PRODUCTIVITY TIPS, DJANGO DEVELOPER

6 Effective Ways to Boost your Productivity as a Django Developer

September 16, 2020

In this fast-changing and evolving tech ecosystem, everyone wants to be productive and efficient. As a result, we are seeing an increasing number of new tools and software in the market to make our job easy and quick. The same is the case with web development where there are several frameworks for writing high-quality code and reducing cumbersome tasks. Django is one such high-level Python web framework that has gained popularity in recent times for its ‘out-of-the-box’ features. 

 

Are you new to Python and / or Django and are not sure of how to use all these features? Therefore, are you hampering the productivity or scalability of your website? Worry not. I will be sharing 4 simple tips and tools in this article that you can use to boost your performance while working on Django. 

Using IDLE (Integrated Development and Learning Environment) – 

Usually, the first step to write a code starts with an editor. However, in the case of Django, this should be more than a text-editor.

There are many IDEs in the market today to make development easier, faster, and bugs-free. For example, PyCharm, Visual Studio, Atom… These IDEs provide Django-related tools and plugins, such as code completion, code review, error-highlighting and fixes, debugging, version control system, and code refactoring.

Knowing short-cut commands provided by these IDEs will be very useful in saving a lot of your time. I’m referring a few widely-used commands for PyCharm below (To know more of these, please click here)

  • Ctrl + D – to repeat the line or selection
  • Ctrl + Shift + Backspace – to move the caret to a recently edited code
  • Ctrl + Shift + F – to search a given word in the project. You can set wild card for searching and can search using a regular expression.
  • Ctrl + Tab – to see recently viewed files.
  • Ctrl + K – to commit the edited files
  • Ctrl + Shift + K – to push commits to remote branch
  • Shift + F6 – to refactor/rename the file/class name/ function name/ variable name
  • Ctrl + R – to find and replace the word in the entire file or selected code.

Using Pep8 Standards –

Pep8 is the guideline for writing code in Python. When you follow these Pep8 standards in Django, your code will have better readability, aligned with the web framework’s code and consistency.

As we all know, we write the code once and read it multiple times to extend or modify it. Thus, for better productivity, no matter whether you are working alone or working with a team, following universal guidelines is important. 

You can find Pep8 rules here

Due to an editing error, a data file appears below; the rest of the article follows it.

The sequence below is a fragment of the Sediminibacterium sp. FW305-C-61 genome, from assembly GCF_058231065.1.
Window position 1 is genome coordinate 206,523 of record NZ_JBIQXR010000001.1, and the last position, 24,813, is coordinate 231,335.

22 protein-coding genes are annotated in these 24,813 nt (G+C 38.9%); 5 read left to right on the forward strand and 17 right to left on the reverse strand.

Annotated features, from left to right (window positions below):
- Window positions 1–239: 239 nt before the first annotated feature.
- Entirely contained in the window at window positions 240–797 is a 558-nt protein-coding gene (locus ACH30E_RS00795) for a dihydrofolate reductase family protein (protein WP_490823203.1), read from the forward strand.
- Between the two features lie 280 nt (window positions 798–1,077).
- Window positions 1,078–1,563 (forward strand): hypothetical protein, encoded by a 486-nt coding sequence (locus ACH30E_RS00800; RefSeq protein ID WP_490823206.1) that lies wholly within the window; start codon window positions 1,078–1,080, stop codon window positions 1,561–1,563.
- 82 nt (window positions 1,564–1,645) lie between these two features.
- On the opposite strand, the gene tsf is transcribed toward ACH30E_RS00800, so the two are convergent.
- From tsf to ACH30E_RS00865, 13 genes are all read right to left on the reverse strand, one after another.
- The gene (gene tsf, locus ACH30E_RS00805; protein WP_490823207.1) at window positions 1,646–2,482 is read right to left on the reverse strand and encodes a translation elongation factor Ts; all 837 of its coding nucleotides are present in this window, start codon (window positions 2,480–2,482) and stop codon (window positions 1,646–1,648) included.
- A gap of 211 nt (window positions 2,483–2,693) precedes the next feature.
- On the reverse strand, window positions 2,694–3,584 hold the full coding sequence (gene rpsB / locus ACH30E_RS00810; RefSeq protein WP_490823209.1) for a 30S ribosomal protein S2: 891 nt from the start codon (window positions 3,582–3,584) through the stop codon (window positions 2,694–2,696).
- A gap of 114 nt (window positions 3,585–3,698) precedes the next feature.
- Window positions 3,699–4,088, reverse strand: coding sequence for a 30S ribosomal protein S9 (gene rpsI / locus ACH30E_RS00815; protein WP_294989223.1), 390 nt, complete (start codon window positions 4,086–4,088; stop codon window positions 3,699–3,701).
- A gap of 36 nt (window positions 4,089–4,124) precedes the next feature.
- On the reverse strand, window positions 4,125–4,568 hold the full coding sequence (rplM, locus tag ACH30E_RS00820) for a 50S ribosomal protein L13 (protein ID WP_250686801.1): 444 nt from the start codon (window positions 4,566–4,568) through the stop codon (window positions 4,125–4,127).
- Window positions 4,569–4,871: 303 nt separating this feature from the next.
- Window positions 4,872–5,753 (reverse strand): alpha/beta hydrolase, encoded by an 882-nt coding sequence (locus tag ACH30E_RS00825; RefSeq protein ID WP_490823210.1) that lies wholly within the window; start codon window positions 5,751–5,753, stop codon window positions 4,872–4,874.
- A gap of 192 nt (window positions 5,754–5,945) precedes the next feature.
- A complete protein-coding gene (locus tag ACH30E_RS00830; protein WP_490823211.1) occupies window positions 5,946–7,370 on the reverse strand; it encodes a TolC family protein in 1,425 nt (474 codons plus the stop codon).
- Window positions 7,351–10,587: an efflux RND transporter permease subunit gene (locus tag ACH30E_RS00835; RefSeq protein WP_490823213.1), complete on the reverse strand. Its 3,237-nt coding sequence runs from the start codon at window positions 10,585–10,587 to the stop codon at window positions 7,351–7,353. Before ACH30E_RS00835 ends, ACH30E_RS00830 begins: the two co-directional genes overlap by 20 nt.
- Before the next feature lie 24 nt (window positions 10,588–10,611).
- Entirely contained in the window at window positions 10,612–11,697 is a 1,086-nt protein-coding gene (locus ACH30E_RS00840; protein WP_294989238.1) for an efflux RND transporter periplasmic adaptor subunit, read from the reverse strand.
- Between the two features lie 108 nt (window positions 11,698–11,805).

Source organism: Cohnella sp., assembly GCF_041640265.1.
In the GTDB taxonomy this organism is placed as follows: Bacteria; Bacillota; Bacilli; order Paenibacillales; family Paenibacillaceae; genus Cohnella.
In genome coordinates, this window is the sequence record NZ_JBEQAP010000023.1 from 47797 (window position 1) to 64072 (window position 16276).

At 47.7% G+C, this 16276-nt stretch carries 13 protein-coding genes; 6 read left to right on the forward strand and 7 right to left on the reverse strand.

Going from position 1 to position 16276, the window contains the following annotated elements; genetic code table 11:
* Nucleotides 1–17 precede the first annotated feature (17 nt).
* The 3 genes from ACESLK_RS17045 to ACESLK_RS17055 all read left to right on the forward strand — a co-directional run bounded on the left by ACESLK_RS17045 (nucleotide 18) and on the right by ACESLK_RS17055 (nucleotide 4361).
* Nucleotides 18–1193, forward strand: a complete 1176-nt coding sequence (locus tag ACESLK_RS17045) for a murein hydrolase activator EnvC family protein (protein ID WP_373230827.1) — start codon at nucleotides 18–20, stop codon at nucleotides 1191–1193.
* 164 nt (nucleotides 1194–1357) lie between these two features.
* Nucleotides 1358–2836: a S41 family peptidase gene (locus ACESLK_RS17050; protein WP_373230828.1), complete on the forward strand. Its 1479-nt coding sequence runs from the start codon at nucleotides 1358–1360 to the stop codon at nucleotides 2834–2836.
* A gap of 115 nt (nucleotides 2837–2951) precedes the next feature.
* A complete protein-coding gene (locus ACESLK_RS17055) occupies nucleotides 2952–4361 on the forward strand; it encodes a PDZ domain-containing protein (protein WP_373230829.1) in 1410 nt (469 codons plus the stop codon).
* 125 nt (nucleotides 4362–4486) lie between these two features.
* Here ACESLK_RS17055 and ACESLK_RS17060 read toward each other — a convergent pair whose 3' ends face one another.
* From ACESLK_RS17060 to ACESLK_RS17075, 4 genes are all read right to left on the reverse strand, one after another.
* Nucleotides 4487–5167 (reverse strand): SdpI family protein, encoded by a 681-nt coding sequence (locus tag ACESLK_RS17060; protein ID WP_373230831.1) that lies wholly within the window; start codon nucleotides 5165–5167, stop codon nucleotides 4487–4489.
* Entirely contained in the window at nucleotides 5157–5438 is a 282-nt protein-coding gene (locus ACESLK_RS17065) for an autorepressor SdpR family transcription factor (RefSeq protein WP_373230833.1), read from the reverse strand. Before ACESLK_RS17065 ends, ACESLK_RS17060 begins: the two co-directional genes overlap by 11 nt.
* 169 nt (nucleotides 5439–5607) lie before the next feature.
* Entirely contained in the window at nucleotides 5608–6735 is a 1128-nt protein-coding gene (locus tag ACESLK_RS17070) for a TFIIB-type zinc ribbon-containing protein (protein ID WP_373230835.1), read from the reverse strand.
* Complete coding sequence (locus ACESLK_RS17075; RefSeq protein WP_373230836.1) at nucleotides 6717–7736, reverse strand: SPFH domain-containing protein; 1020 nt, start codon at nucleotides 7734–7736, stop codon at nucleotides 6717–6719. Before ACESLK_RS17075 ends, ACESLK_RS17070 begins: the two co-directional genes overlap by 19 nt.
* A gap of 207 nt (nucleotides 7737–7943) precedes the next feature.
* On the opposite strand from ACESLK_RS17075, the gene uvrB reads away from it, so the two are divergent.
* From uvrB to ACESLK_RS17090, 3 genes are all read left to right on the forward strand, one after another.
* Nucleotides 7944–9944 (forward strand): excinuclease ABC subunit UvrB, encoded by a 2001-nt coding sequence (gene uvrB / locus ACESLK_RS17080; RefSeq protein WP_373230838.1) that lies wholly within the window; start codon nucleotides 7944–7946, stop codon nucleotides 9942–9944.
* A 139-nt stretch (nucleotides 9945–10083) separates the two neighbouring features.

Using Class-Based View –

The initial versions of Django have function-based views, where you write all the logic of the app in one single function so that you cannot re-use it. Most tutorials and training material start developers off with the simple style of function-based views (which were available in Django long before class-based views).

The actual power of Python or any object-oriented language lies in Classes and Objects. This object-oriented approach gives code-reusability and better code organization. On top of it, Django provides Generic views which have commonly-used pre-built methods to significantly increase the speed of developing web pages and APIs.

Using Packages – 

Django is an open-source framework and has a very large community. As a result, there are hundreds of packages available that are useful, time-savers, and well tested.

Suppose you are writing a script as a scheduler for the very first time. It may take a week to explore and integrate the Django ORM into that script. However, Django-extension package has run-script command. Using this, you can do the same job in a couple of hours.

For this reason, I am listing down a few packages:

Besides these, here are a few more packages. Alternatively, you can search python packages in your IDE (Pycharm or Visual code) inside the interpreter settings.

Using Django Admin – 

A web-based administrative backend is a standard feature of modern websites. Django has an admin interface that reads meta-data of your app model. Also, it provides a web interface for publishing or configuring the data for your site. It has an authentication interface for trusted admins so that only staff members/ managers of the site can change or add things to the database. You can customize Django admin to some extent. For instance, you can change the layout by overriding default templates, add a logo and site name, redirection link, etc. So, instead of wasting your time in developing an own admin portal, you can use the web framework’s admin interface.

Using Django CMS – 

To give more fire to your Django-Admin Interface, you can certainly add the Django CMS package. They have decent UI and features for admin to publish the data on their Django site. In addition to that, I highly recommend Wagtail as it is easy to install and start. It has a good design, and it focuses on user experience, both the frontend and admin side. 

Happy Django-ing! 🙂